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package.json dependencies

Discussion in 'Package Manager' started by StalsKnight, Sep 2, 2019.

  1. StalsKnight

    StalsKnight

    Joined:
    Nov 20, 2016
    Posts:
    3
    Wondering if I'm thinking about packages the wrong way or didn't find some feature, but for some reason, I haven't found any discussion on the issue.

    My idea with packages was to have a git repository and put all the packages there (monorepo), each package is a Unity project with its scripts and package.json inside the Assets folder. This way you could open any package, do some changes, run tests, publish it and use in the main project. It all seems to work if packages don't have any dependencies of their own.

    So the issue is in the following case, I have a "child" package & a "parent" package. "child" is a simple script, but "parent" defines "child" as its dependency.
    When I add "parent" to the main project - everything works fine, Unity downloads both "parent" & "child", but if I open the "parent" project on its own, I can't actually reference any of the "child" scripts. The only option I found is to add "child" to the manifest.json in the "parent" project, but this leads to duplicate definition of dependencies and their versions (package.json & manifest.json), and every time I update the version inside package.json I need to also update it in the manifest.json.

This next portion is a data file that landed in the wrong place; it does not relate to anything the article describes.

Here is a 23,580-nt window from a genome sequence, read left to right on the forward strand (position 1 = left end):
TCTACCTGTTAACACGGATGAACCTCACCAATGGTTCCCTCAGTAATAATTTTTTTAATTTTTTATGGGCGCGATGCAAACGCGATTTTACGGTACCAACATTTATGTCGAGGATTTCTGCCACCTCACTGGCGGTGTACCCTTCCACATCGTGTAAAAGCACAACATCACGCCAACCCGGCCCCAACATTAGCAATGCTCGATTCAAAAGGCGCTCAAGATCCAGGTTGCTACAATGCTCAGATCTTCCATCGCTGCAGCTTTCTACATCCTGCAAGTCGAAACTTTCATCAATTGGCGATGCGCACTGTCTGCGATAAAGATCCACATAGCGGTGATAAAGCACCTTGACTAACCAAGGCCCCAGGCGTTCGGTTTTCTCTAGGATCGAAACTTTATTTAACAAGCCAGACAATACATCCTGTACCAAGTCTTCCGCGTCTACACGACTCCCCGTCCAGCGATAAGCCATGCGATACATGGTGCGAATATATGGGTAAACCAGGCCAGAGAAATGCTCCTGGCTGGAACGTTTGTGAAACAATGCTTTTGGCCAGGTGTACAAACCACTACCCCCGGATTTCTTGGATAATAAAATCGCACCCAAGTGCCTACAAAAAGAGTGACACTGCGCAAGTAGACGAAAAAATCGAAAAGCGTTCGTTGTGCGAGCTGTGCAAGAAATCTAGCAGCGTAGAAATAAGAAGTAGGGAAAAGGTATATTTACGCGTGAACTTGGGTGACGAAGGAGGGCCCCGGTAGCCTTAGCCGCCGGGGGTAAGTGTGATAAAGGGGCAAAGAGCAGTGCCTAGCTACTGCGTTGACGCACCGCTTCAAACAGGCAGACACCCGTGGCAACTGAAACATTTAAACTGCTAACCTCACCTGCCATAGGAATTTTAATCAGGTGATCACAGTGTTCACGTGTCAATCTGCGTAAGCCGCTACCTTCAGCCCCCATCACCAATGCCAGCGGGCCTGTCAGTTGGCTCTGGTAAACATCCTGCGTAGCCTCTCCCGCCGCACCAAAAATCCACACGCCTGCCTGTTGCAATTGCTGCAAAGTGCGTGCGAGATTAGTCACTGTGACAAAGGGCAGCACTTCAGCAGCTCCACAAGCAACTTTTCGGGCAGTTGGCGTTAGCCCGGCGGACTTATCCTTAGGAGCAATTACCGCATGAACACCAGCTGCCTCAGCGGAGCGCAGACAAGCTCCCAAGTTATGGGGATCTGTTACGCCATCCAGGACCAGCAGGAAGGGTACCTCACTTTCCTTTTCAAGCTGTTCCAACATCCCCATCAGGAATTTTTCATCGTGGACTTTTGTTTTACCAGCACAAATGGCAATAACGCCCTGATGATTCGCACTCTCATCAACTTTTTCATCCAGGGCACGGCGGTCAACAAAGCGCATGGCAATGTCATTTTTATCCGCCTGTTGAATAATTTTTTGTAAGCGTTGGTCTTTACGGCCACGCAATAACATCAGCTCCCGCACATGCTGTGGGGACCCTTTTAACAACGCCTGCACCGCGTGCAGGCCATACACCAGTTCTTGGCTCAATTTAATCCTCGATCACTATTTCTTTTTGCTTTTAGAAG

Am I missing something or the idea of making each package its own Unity project is wrong?
     
    Last edited: Sep 4, 2019
  2. okcompute_unity

    okcompute_unity

    Unity Technologies

    Joined:
    Jan 16, 2017
    Posts:
    575
    Hi @StalsKnight ,

    Have you read the Package Manager documentation? More specifically the introduction and custom packages sections. I would suggest to start there and come back here if you still have pending questions.

    Regards!

    Pascal
     
  3. StalsKnight

    StalsKnight

    Joined:
    Nov 20, 2016
    Posts:
    3
    Thank you for the reply,
    embeded packages do seem to be the solution, initially, I've tested with Unity 2018.3 (which we are currently using) and didn't notice any real difference if package.json was just in the Assets folder, or inside the Packages subfolder, but after testing in Unity 2019, embedded packages answer my initial question and do download the dependencies listed in package.json, there is no need to modify the manifest.json.
     
    okcompute_unity likes this.